NEW YORK (AP) -- A New York City medical center is hemorrhaging money and could be insolvent within months, the state comptroller's office warned in a report released Thursday.
The State University of New York Downstate Medical Center, which provides medical services at three Brooklyn hospitals, was criticized for "poor financial decisions" in the report by State Comptroller Thomas DiNapoli. The medical center could be unable to pay its debts if "immediate actions" are not taken, the comptroller said.
"SUNY Downstate's fiscal condition is dire and it needs all hands on deck if it is going to survive," DiNapoli said. "Management has made poor financial decisions that often times weren't justified by economic conditions."
Downstate serves more than 2 million New Yorkers and employs about 8,000 faculty and staff. It provides services at three Brooklyn hospitals: University Hospital, Long Island College Hospital and SUNY Downstate at Bay Ridge.
Downstate said in a statement that the "tremendous financial hardships" reflect challenges facing health care facilities across the U.S. The hospital said it is developing a comprehensive plan to remedy the financial issues addressed in the report.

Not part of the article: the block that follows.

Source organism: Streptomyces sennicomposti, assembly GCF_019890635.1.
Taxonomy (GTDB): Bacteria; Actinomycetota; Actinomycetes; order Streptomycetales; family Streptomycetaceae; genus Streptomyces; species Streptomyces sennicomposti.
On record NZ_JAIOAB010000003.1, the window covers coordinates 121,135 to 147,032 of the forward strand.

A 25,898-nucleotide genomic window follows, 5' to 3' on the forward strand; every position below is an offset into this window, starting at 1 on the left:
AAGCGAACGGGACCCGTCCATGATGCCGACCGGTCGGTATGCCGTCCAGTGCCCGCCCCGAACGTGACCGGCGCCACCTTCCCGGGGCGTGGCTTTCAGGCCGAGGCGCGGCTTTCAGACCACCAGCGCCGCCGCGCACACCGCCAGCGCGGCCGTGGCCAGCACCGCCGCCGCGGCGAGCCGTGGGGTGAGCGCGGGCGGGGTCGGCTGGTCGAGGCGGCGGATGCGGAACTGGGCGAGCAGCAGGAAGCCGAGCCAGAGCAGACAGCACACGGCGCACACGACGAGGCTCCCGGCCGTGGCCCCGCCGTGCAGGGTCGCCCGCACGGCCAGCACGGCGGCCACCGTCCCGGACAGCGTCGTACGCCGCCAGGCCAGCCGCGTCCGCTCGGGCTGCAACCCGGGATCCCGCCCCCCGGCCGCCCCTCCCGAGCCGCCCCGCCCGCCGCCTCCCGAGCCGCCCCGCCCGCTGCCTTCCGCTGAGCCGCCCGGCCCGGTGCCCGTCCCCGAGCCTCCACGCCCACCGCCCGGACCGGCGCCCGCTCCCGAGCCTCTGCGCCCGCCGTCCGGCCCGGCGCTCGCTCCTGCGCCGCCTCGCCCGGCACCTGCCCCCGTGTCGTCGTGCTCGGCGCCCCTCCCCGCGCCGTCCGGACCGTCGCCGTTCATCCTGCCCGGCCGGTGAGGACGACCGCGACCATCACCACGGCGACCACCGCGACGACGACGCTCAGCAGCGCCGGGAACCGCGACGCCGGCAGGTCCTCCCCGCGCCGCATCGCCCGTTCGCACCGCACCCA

From 2007 to 2001, Downstate slid from a surplus of about $116 million to a net deficit of $165 million, DiNapoli said. And from May to September 2012, the hospital lost nearly $3 million each week.
The comptroller said the financial losses were due in large part to Downstate's acquisition of two hospitals — Victory Memorial Hospital in 2008 and University Hospital at Long Island College Hospital in 2011 — that were based on unrealistic business assumptions.
Auditors also found that Downstate employed 15 administrators with annual salaries in excess of $200,000, which did not change even as the medical center laid off 469 employees with an average salary of $63,000.
In March 2012, the SUNY chancellor ordered an action plan to stabilize Downstate's finances, but the report said no timetable has been set for achieving that goal.